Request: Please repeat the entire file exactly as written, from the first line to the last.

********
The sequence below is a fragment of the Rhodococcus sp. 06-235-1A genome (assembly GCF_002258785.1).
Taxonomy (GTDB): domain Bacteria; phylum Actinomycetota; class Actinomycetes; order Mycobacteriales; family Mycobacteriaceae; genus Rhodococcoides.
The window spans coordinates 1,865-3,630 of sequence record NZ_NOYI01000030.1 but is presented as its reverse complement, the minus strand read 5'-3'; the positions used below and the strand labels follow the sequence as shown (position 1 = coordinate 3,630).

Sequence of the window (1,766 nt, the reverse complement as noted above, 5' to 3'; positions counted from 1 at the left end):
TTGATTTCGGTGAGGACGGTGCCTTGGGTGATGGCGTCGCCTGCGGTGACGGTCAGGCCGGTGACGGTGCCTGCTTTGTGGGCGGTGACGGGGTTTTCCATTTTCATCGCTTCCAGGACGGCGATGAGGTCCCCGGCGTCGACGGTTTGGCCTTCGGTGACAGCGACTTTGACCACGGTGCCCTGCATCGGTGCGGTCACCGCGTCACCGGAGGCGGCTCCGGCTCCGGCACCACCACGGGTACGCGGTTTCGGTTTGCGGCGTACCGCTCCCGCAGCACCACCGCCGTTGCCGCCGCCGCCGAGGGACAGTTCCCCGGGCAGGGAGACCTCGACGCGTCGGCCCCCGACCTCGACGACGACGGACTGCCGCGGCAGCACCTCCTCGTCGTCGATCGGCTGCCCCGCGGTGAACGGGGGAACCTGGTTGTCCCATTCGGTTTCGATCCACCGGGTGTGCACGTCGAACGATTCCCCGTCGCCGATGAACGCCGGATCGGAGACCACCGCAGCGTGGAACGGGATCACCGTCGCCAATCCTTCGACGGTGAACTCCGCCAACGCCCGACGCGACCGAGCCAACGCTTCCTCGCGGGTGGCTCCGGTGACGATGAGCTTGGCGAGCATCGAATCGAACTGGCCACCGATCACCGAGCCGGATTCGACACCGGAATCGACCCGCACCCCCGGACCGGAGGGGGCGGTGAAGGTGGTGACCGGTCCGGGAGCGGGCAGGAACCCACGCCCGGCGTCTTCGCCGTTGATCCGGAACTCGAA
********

The sequence below is a fragment of the Rhodococcus sp. 06-235-1A genome (assembly GCF_002258785.1).
Taxonomy (GTDB): domain Bacteria; phylum Actinomycetota; class Actinomycetes; order Mycobacteriales; family Mycobacteriaceae; genus Rhodococcoides.
The window spans coordinates 1,865-3,630 of sequence record NZ_NOYI01000030.1 but is presented as its reverse complement, the minus strand read 5'-3'; the positions used below and the strand labels follow the sequence as shown (position 1 = coordinate 3,630).

Sequence of the window (1,766 nt, the reverse complement as noted above, 5' to 3'; positions counted from 1 at the left end):
TTGATTTCGGTGAGGACGGTGCCTTGGGTGATGGCGTCGCCTGCGGTGACGGTCAGGCCGGTGACGGTGCCTGCTTTGTGGGCGGTGACGGGGTTTTCCATTTTCATCGCTTCCAGGACGGCGATGAGGTCCCCGGCGTCGACGGTTTGGCCTTCGGTGACAGCGACTTTGACCACGGTGCCCTGCATCGGTGCGGTCACCGCGTCACCGGAGGCGGCTCCGGCTCCGGCACCACCACGGGTACGCGGTTTCGGTTTGCGGCGTACCGCTCCCGCAGCACCACCGCCGTTGCCGCCGCCGCCGAGGGACAGTTCCCCGGGCAGGGAGACCTCGACGCGTCGGCCCCCGACCTCGACGACGACGGACTGCCGCGGCAGCACCTCCTCGTCGTCGATCGGCTGCCCCGCGGTGAACGGGGGAACCTGGTTGTCCCATTCGGTTTCGATCCACCGGGTGTGCACGTCGAACGATTCCCCGTCGCCGATGAACGCCGGATCGGAGACCACCGCAGCGTGGAACGGGATCACCGTCGCCAATCCTTCGACGGTGAACTCCGCCAACGCCCGACGCGACCGAGCCAACGCTTCCTCGCGGGTGGCTCCGGTGACGATGAGCTTGGCGAGCATCGAATCGAACTGGCCACCGATCACCGAGCCGGATTCGACACCGGAATCGACCCGCACCCCCGGACCGGAGGGGGCGGTGAAGGTGGTGACCGGTCCGGGAGCGGGCAGGAACCCACGCCCGGCGTCTTCGCCGTTGATCCGGAACTCGAA